HIPAA and teletherapy 101

HIPAA and Teletherapy 101
Rules! Where do I start? What rules do I follow?

When you’re doing Teletherapy, you have to follow certain rules to ensure that you are using online services that keep your client’s personal information private. You also have to make sure that you are transferring information in secure ways. Furthermore, there has to be a way for your clients to access their information easily and electronically. One of the rules you have to follow is HIPAA. You’ve probably seen HIPPA disclosures at the doctor’s office or at your child’s school. Read below for a summary of HIPAA.

Health Insurance Portability and Accountability Act of 1996 (HIPAA)

is a set of national standards that were developed by the Department of Health and Human Services (HHS) to ensure that personal information is handled with care and privacy.

HIPAA protects healthcare recipients by giving them control over how their PHI is used and who it may be disclosed to. Under HIPAA rules, healthcare professionals have to make sure they access, use and disclose protected health information (PHI) only when necessary to provide care. Storing information must also be done using a HIPAA compliant method. Storing PHI electronically is allowed as long as you are using HIPAA compliant software or methods. Furthermore, HIPAA also expects that you dispose of protected, physical or electronic health information in secure ways. They expect that you have policies and procedures set in place to dispose of PHI appropriately. There is no required time period for you to keep records set by HIPAA. You should check with your state laws for information on retaining medical records after discharging a client.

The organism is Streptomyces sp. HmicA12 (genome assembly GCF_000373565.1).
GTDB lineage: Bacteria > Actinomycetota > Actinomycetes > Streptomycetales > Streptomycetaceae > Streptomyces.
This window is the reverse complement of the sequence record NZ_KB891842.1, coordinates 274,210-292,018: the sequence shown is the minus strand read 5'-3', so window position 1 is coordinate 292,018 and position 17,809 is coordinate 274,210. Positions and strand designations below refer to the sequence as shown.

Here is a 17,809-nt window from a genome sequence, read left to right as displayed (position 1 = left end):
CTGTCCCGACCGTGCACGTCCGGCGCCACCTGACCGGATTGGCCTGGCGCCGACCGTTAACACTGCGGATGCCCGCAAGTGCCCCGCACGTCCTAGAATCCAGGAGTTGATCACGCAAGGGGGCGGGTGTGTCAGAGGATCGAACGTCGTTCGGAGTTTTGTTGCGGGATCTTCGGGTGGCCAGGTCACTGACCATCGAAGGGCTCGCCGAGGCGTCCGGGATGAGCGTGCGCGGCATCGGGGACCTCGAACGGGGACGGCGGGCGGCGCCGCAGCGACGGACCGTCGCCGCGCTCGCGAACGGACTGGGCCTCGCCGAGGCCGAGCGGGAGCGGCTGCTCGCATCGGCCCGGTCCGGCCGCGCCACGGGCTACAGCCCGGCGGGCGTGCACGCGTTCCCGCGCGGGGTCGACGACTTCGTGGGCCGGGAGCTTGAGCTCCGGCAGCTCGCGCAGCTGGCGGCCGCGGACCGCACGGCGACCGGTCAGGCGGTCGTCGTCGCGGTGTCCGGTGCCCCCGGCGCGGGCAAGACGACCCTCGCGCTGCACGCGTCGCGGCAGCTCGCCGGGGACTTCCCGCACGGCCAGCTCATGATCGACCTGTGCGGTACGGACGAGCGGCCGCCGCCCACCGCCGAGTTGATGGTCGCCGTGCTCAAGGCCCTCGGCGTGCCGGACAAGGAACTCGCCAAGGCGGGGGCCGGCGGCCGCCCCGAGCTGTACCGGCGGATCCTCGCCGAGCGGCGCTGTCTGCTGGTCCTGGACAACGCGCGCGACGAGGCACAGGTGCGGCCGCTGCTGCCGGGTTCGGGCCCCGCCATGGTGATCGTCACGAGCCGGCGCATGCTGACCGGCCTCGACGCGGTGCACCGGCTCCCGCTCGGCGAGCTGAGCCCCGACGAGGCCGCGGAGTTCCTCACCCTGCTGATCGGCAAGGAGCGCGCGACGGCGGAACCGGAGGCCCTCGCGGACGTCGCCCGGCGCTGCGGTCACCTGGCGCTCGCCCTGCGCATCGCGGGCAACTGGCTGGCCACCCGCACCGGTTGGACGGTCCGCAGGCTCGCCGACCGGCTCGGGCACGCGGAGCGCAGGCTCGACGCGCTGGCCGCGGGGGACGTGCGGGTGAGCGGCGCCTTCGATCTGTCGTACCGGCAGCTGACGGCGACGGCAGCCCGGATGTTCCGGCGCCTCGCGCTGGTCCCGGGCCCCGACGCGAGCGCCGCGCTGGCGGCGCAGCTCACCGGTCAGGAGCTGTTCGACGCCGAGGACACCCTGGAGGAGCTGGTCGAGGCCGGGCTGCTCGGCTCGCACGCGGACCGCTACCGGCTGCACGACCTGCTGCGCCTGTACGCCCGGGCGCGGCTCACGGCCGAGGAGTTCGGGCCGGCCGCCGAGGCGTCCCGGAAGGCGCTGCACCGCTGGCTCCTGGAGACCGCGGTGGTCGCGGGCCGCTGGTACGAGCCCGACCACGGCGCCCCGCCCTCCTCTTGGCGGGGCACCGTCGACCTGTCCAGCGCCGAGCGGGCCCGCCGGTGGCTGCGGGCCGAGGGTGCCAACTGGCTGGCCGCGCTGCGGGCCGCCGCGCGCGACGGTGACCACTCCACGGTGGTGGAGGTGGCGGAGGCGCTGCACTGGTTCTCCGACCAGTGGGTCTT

When working as a teletherapist much of the information we obtain, use and provide is through electronic methods. HIPAA allows you to obtain electronic consents or authorizations as long as you are using software that has valid electronic signatures. There is a difference between “consent” and “authorization.” Obtaining consent for the purpose of disclosing information to your client, providing treatment, obtaining payment and providing everyday health operations is optional as these are allowed under HIPAA. However, you must obtain authorization when disclosing PHI this is not for the use of treatment or payment to the individual or for everyday health operations. For example, if you are providing PHI to another health care professional, written authorization must be obtained.

Authorizations must have easy to understand language and contain specific information such as:

  • person disclosing information
  • person receiving information
  • the information being disclosed
  • the purpose of disclosing such information
  • the expiration date for authorization
  • right to revoke the authorization

To learn more about other privacy rules such as HITECH and COPPA click here. You’ll find brief explanations and links for additional resources.

Photo on Visual Hunt

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